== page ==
“I’ve been working in the Bakken on another research project with a team from UND and various other institutions, and Kyle Conway and I had shared ideas about that project,” said Caraher, an associate professor of history. “Kyle was teaching a graduate seminar in Communications on issues facing Bakken communities. We combined these two projects into this book and invited a bunch of scholars to contribute.”

Published by The Digital Press at UND, the book received local, national and even international media attention when it was released and elicited some informally favorable comments.

“We’ll have to wait for it to be digested to know its real impact,” said Caraher. “Unlike the rapid booms and busts in the Bakken, the analysis of its impact is a slower game. Sales and downloads have been brisk and the first round of academic citations suggest that folks are reading and taking it seriously.”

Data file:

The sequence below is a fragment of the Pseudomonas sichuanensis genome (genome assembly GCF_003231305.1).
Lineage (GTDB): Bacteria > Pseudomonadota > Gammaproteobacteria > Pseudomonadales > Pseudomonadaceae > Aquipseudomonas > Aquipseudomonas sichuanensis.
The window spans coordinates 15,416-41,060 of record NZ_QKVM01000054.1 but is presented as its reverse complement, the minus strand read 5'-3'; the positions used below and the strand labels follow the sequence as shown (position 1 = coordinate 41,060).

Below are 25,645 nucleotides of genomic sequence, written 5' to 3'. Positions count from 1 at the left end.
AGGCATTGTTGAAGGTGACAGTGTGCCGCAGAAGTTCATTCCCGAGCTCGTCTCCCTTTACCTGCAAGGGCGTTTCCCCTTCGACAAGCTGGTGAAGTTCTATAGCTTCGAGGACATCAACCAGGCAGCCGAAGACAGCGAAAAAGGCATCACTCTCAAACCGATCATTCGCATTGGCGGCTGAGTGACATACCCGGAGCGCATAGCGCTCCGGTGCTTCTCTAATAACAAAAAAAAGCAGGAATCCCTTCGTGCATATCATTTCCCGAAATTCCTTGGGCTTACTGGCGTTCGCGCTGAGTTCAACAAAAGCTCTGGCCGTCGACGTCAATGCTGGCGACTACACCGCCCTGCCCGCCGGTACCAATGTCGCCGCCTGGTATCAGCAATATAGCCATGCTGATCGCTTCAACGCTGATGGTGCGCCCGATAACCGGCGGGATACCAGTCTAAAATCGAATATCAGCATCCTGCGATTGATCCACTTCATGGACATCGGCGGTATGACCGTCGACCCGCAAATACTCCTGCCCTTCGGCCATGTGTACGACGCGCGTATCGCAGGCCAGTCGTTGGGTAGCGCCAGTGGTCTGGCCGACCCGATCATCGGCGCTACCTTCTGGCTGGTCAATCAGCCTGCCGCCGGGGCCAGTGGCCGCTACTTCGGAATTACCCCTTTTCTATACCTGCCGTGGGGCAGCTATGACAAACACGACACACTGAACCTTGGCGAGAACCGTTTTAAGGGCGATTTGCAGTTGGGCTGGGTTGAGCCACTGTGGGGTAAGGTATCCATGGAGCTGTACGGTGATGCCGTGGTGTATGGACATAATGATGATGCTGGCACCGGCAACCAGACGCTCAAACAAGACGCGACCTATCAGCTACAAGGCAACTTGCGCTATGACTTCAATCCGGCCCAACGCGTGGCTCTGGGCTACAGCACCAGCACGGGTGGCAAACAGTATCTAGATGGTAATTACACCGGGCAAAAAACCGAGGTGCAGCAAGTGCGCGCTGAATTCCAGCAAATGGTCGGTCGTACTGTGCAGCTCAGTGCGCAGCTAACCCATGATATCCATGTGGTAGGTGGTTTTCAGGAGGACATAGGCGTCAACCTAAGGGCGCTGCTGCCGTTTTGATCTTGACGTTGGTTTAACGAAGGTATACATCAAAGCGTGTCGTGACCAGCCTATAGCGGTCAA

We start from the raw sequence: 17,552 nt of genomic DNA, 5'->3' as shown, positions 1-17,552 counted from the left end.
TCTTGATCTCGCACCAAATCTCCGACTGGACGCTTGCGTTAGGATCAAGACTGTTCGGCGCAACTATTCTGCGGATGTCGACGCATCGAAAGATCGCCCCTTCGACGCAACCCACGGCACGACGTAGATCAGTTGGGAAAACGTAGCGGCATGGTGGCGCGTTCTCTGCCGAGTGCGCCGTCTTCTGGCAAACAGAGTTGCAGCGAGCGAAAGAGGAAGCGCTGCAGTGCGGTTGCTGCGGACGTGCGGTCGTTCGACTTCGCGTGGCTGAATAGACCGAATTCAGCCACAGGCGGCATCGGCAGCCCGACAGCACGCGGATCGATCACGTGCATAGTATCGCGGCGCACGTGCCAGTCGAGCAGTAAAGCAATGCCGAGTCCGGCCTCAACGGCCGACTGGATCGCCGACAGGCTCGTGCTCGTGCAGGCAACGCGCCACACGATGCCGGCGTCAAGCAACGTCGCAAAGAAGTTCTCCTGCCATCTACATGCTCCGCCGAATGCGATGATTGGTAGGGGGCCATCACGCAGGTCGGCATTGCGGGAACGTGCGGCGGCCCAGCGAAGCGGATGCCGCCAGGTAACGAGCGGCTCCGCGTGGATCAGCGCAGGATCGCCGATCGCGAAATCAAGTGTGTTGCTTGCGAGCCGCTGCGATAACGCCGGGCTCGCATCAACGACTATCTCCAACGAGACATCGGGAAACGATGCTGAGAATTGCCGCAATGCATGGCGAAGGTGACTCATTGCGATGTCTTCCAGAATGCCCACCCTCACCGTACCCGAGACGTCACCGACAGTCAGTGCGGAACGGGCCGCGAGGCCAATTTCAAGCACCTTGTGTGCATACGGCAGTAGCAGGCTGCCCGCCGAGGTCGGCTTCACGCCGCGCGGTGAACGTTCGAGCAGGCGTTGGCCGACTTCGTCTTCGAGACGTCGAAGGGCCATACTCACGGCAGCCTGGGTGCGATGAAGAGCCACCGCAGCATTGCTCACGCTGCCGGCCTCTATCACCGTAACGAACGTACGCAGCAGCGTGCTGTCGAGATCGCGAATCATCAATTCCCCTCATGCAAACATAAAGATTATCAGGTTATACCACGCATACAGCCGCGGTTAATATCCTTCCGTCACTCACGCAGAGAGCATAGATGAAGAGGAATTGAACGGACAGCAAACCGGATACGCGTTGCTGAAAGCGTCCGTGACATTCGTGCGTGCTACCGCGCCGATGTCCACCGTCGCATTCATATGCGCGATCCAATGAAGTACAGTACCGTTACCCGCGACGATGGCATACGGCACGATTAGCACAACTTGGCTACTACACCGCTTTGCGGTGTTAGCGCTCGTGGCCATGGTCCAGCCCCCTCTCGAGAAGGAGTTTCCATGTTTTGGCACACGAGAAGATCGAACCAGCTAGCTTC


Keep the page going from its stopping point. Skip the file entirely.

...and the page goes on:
The Digital Press offered two advantages, said Caraher. “First, it provided an open access, digital platform for distributing the book to a global audience. Second, it allowed us as editors an unprecedented level of control over the final product and an opportunity to contribute to, support and cultivate a local community of scholars interested in the intersection of global and local interests.”

“I think ‘making a book’ is a crucial aspect of academic knowledge production,” said Caraher. “By getting our hands dirty – even if just digitally – we took more command over a key academic process, contributed to the open access ecosystem, and broke down barriers to the distribution of our work to the widest possible audience.”

The Bakken Goes Boom is just one of many projects for Caraher. This fall, The Bakken: An Archaeology of an Industrial Landscape comes out from NDSU Press. He’s also starting a book on the archaeology of early Christianity, and his manuscript on archaeological sites in Cyprus goes to the publisher this winter. He has another major project this fall, and “a fun slate of books from the Digital Press in production for the 2017-2018 academic year,” Caraher said.

“I’ll always be writing, publishing, doing, making. [There’s] plenty of time to rest when you’re dead.”